This appeal arises out of an automobile accident which occurred when appellee's vehicle was rear-ended at a traffic signal by a car driven by Anthony Boynton and owned by his father Edward Boynton. The Boynton vehicle had no liability insurance coverage, but appellee's car was insured by appellant Standard Guaranty Insurance Company ("Standard") under a policy providing uninsured motorist coverage.
The record setting out the procedural history of this case is meager, but it appears that appellee originally filed a lawsuit against Anthony and Edward Boynton in December of 1987. In addition to serving the Boyntons, appellee served Standard as the uninsured motorist carrier. The return of service indicates that service upon Standard was made by serving David Morris, President, Morris Insurance Plan, Inc. Standard answered the complaint in its own name and filed a cross-claim against the Boyntons. In September 1988, appellee dismissed the case without prejudice, and on October 6, 1988, appellee refiled the base against the Boyntons. Although appellee did not denominate the action as a renewal action, the complaint was exactly the same except that the amount of damages was increased. Appellee again served the complaint on Standard by serving David Morris, president of Morris Insurance Plan, Inc. Standard filed an answer and cross-claim against the Boyntons and a "Motion to Quash Void Service" on the: ground that it had not been properly served. Specifically, Standard alleged that service was invalid because its registered agent had not been properly served in the refiled lawsuit and because David Morris was not an agent authorized to accept service. The record contains an order dated February 1, 1989, which denies Standard's motion to quash. 1
Standard subsequently filed a motion to dismiss on the ground that the action was barred by the two-year statute of limitation. Although the record contains an order prepared, presented and filed by Standard's counsel which purports to grant Standard's motion, it appears that Standard prepared a pre-trial order and participated in the trial of the case. 2
Boynton also appeared and was represented by separate counsel. Throughout the trial Standard objected that it was not properly before the court, was not waiving any prior orders or defenses, and renewed its motion to dismiss based on insufficiency of service. The jury returned a verdict in favor of appellee for $20,000, and appellant appeals from the judgment entered on the verdict and the denial of its motion for new trial and motion for judgment n.o.v.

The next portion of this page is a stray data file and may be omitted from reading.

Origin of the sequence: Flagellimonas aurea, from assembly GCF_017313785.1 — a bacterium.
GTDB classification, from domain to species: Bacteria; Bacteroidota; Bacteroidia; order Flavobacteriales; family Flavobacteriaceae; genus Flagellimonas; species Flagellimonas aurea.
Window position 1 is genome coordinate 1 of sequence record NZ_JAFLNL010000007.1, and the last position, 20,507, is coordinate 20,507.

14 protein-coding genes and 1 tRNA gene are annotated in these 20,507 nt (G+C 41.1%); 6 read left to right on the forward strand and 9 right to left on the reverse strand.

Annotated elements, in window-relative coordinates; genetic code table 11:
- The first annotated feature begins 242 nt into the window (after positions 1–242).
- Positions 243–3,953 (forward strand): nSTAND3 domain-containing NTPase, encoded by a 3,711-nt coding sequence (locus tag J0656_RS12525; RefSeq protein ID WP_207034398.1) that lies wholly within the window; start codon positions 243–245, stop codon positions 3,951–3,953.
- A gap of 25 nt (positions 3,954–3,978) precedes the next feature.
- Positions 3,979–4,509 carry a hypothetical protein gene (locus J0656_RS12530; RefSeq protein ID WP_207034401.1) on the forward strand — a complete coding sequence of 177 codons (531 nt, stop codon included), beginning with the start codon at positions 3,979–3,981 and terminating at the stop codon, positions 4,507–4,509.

1. OCGA 33-7-11
(d) provides, in pertinent part, that "[i]n cases where the owner or operator of any vehicle causing injury or damages is known, and either or both are named as defendants in any action for such injury or damages, a copy of the action and all pleadings thereto shall be served as prescribed by law upon the insurance company issuing the policy as though the insurance company were actually named as a party defendant." Under OCGA 9-11-4
(d) (1) and (7), in actions against a corporation service shall be made by delivering the summons and a copy of the complaint "to the president or other officer of the corporation, secretary, cashier, managing agent, or other agent . . . authorized by appointment or by law to receive service of process."
The return of service from the original action shows that Standard was served by serving David Morris, president of Morris Insurance Plan, Inc. In support of its motion to dismiss filed in the second case, Standard presented the affidavit of David Morris declaring that he was an insurance broker who placed business with a number of companies, including Standard, but was not an officer, employee or agent of Standard and not authorized to accept service of process on behalf of Standard. It further showed that on the date of service, Howard Wexler was the agent for service for Standard and was located in Fulton County, but neither he nor anyone authorized by him was ever served.
It is clear that Standard was not served in the manner required under the statute. "Service of process on merely an apparent agent is not sufficient. It must be made on an actual agent. The bare assertion or denial of the existence of an agency relationship is a statement of fact when made by one of the purported parties to the relationship; but when made by an outsider, bare assertions or denials are merely conclusions of law. The affidavit denying the existence of agency must be received as evidence of a fact, which cannot be overcome by conclusionary affidavits. Thus contrary to [appellee's] contentions, the denial by [Morris], the purported 'agent,' was evidence of the fact that no agency relationship existed between himself and [Standard]. . . . The alleged agent's denial of an agency relationship not
having bee opposed with credible contentions supporting such a relationship, the [failure to grant] the motion to dismiss was . . . error." (Citations and punctuation omitted.) Thaxton v. Ga. Insurer's Insolvency Pool, 158 Ga. App. 407
, 408-409 (280 SE2d 421
) (1981) Accord Kirkpatrick v. Mackey, 162 Ga. App. 876 (293 SE2d 461) (1982)
. Having established that Standard did not receive service as required by the statute in either the original or renewal action, Standard's motion to dismiss for insufficiency of service should have been granted. Bohannon v. Futrell, 189 Ga. App. 340
, 343 (2) (375 SE2d 637
) (1988); Kirkpatrick v. Mackey, supra.
2. In light of our decision in Division 1, it is unnecessary to consider appellant's remaining enumerations of error relating to matters which occurred during the trial.
L. B. Kent, for appellee.